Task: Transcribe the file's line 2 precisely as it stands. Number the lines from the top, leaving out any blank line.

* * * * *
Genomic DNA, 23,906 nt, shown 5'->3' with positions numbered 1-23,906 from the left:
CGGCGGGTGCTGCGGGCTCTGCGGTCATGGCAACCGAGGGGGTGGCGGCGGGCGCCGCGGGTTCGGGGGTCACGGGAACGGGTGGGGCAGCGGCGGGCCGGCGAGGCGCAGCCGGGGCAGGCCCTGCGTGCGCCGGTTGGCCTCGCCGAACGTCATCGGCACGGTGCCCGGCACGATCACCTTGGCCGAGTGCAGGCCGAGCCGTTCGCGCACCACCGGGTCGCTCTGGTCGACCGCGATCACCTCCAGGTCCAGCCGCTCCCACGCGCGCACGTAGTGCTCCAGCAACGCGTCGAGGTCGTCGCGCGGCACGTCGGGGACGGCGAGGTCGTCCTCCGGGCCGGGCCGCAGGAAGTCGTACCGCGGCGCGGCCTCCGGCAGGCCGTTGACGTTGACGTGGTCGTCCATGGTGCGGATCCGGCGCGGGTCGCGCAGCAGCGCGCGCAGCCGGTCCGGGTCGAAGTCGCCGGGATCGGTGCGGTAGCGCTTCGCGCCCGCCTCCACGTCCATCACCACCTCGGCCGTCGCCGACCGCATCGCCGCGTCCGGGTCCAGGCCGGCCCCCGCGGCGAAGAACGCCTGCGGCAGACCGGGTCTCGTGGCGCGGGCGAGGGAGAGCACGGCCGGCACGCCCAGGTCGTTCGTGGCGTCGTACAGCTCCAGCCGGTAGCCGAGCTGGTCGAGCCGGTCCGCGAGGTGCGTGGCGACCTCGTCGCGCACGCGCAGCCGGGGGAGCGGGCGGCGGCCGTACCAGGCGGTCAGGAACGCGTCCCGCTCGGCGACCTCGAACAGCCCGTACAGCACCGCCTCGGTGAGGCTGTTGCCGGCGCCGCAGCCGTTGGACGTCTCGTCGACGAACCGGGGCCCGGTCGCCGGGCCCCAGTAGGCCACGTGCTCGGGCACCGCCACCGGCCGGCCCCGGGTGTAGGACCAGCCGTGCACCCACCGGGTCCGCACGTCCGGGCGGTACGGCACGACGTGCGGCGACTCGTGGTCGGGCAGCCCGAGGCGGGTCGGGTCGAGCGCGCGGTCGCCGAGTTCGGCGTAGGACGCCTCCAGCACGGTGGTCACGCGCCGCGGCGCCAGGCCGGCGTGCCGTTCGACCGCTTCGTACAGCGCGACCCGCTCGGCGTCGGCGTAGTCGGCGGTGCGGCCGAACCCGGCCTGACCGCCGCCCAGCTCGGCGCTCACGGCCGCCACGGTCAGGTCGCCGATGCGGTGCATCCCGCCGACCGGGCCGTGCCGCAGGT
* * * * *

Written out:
CGGCGGGTGCTGCGGGCTCTGCGGTCATGGCAACCGAGGGGGTGGCGGCGGGCGCCGCGGGTTCGGGGGTCACGGGAACGGGTGGGGCAGCGGCGGGCCGGCGAGGCGCAGCCGGGGCAGGCCCTGCGTGCGCCGGTTGGCCTCGCCGAACGTCATCGGCACGGTGCCCGGCACGATCACCTTGGCCGAGTGCAGGCCGAGCCGTTCGCGCACCACCGGGTCGCTCTGGTCGACCGCGATCACCTCCAGGTCCAGCCGCTCCCACGCGCGCACGTAGTGCTCCAGCAACGCGTCGAGGTCGTCGCGCGGCACGTCGGGGACGGCGAGGTCGTCCTCCGGGCCGGGCCGCAGGAAGTCGTACCGCGGCGCGGCCTCCGGCAGGCCGTTGACGTTGACGTGGTCGTCCATGGTGCGGATCCGGCGCGGGTCGCGCAGCAGCGCGCGCAGCCGGTCCGGGTCGAAGTCGCCGGGATCGGTGCGGTAGCGCTTCGCGCCCGCCTCCACGTCCATCACCACCTCGGCCGTCGCCGACCGCATCGCCGCGTCCGGGTCCAGGCCGGCCCCCGCGGCGAAGAACGCCTGCGGCAGACCGGGTCTCGTGGCGCGGGCGAGGGAGAGCACGGCCGGCACGCCCAGGTCGTTCGTGGCGTCGTACAGCTCCAGCCGGTAGCCGAGCTGGTCGAGCCGGTCCGCGAGGTGCGTGGCGACCTCGTCGCGCACGCGCAGCCGGGGGAGCGGGCGGCGGCCGTACCAGGCGGTCAGGAACGCGTCCCGCTCGGCGACCTCGAACAGCCCGTACAGCACCGCCTCGGTGAGGCTGTTGCCGGCGCCGCAGCCGTTGGACGTCTCGTCGACGAACCGGGGCCCGGTCGCCGGGCCCCAGTAGGCCACGTGCTCGGGCACCGCCACCGGCCGGCCCCGGGTGTAGGACCAGCCGTGCACCCACCGGGTCCGCACGTCCGGGCGGTACGGCACGACGTGCGGCGACTCGTGGTCGGGCAGCCCGAGGCGGGTCGGGTCGAGCGCGCGGTCGCCGAGTTCGGCGTAGGACGCCTCCAGCACGGTGGTCACGCGCCGCGGCGCCAGGCCGGCGTGCCGTTCGACCGCTTCGTACAGCGCGACCCGCTCGGCGTCGGCGTAGTCGGCGGTGCGGCCGAACCCGGCCTGACCGCCGCCCAGCTCGGCGCTCACGGCCGCCACGGTCAGGTCGCCGATGCGGTGCATCCCGCCGACCGGGCCGTGCCGCAGGT